Rutherglen bug in canola stubble – potential to damage establishing summer crops.

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Canola stems with adult and nymphs clustered on the base after harvest.

Multiple stems with adult and nymphs clustered on base post harvest.

Rutherglen bug (RGB) are best known for the damage they can cause in sunflower and sorghum during grainfill, but they can also damage and even kill seedlings when present in large numbers.

In 2012 RGB damaged establishing spring crops in areas of southern and northern NSW.

This spring, in some crops there are large numbers of RGB in the canola stubble post-harvest.

As the canola stalks start to dry out and no longer provide a source of food, the RGB start moving out of the canla stubble and into neighbouring fields, or onto emerging seedlings planted directly into the stubble.

All summer crops are susceptible to direct feeding damage from RGB, including grains (sorghum, soybeans, sunflower) as well as cotton. Damage to seedlings in neighbouring fields tends to be along the crop margin closest to the canola stubble.

Symptoms of RGB feeding on a cotton seedling.

Wilting as a result of RGB damage to petioles of a cotton seedling.

Symptoms of RGB damage to canola include wilting, browning of leaves and terminals and the death of small seedlings.

Managing RGB moving from canola stubble

If large numbers of RGB move into the establishing crop, insecticide seed dressings will not prevent damage to seedlings, as each RGB must feed to get a dose of the insecticide, and in doing so contribute to the plant damage.

Some of the tactics suggested to minimise crop loss caused by RGB moving from canola stubble into neighbouring crops are:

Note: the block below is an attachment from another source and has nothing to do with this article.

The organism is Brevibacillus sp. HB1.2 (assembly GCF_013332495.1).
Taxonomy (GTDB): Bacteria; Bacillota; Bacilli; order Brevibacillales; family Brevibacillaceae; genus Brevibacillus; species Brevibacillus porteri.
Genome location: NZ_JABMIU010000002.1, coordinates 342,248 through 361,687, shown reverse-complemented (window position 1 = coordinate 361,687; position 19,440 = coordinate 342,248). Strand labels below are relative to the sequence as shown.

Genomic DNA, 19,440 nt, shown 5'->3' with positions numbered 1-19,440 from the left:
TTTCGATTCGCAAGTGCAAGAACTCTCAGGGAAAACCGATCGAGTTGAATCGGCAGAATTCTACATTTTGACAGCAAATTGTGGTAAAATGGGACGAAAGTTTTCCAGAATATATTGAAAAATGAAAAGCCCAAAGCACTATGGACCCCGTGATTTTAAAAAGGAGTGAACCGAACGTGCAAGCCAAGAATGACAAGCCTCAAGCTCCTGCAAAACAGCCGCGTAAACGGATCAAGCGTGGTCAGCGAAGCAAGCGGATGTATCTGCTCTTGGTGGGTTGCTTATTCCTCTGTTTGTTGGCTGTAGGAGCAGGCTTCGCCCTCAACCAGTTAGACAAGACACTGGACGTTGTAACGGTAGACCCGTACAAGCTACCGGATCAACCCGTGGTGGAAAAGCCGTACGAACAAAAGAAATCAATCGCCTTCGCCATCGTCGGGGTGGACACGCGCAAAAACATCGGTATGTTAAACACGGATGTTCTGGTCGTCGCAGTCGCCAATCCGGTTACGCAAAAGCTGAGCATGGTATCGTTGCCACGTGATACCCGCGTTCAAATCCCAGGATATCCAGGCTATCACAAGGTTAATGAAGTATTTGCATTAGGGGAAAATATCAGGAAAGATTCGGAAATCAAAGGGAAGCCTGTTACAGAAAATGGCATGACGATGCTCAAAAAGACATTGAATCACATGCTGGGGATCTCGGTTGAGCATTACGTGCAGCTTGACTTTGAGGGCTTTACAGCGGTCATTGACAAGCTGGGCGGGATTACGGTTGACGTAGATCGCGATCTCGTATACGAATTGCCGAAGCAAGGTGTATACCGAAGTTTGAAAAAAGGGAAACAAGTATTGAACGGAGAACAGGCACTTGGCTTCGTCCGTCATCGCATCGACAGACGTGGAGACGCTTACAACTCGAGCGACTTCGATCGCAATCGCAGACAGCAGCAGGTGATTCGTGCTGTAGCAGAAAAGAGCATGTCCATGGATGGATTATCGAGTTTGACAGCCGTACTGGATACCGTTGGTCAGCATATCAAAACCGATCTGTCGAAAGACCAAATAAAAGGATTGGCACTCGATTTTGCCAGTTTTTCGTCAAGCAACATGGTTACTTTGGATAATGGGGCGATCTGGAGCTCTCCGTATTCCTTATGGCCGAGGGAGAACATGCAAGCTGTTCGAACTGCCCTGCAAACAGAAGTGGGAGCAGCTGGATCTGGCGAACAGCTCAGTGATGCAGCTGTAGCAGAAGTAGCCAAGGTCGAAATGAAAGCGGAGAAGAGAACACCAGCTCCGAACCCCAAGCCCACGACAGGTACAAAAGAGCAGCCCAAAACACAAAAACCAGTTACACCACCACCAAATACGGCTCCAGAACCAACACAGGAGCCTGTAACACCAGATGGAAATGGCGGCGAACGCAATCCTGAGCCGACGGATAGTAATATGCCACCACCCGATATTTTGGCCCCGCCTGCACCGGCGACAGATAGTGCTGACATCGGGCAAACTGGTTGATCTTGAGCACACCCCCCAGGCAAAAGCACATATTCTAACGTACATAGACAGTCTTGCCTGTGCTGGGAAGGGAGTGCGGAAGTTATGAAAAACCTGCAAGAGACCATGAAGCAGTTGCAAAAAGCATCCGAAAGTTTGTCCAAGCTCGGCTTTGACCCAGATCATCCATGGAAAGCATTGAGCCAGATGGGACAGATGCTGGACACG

i) plough a deep furrow or cultivate the ground between the susceptible crop and the canola stubble,
ii) apply an insecticide bare earth barrier treatment
iii) fill channels, tail drains or head ditches with water to form a barrier

Flightless nymphs are most commonly move from the stubble to the seedling crop, which is why tactics that form a barrier to ground movement are effective. The winged adults appear to disperse more widely from the stubble, rather than moving into nearby crops.

Planting into RGB-infested canola stubble
Planting into canola stubble where there are RGB nymphs is high risk as the nymphs can easily move from stubble to seedlings as they emerge. RGB infestations in canola stubble is patchy, so damage and seedling loss will  occur in patches across the field where the RGB densities are high.

If damage to seedling and seedling loss is severe, it may be necessary to control the RGB by treating the field. High water rates and good coverage will be needed to control the nymphs sheltering on the stubble and trash.

Watch a short video on  Rutherglen bug in canola stubble on the Beatsheet YouTube Channel.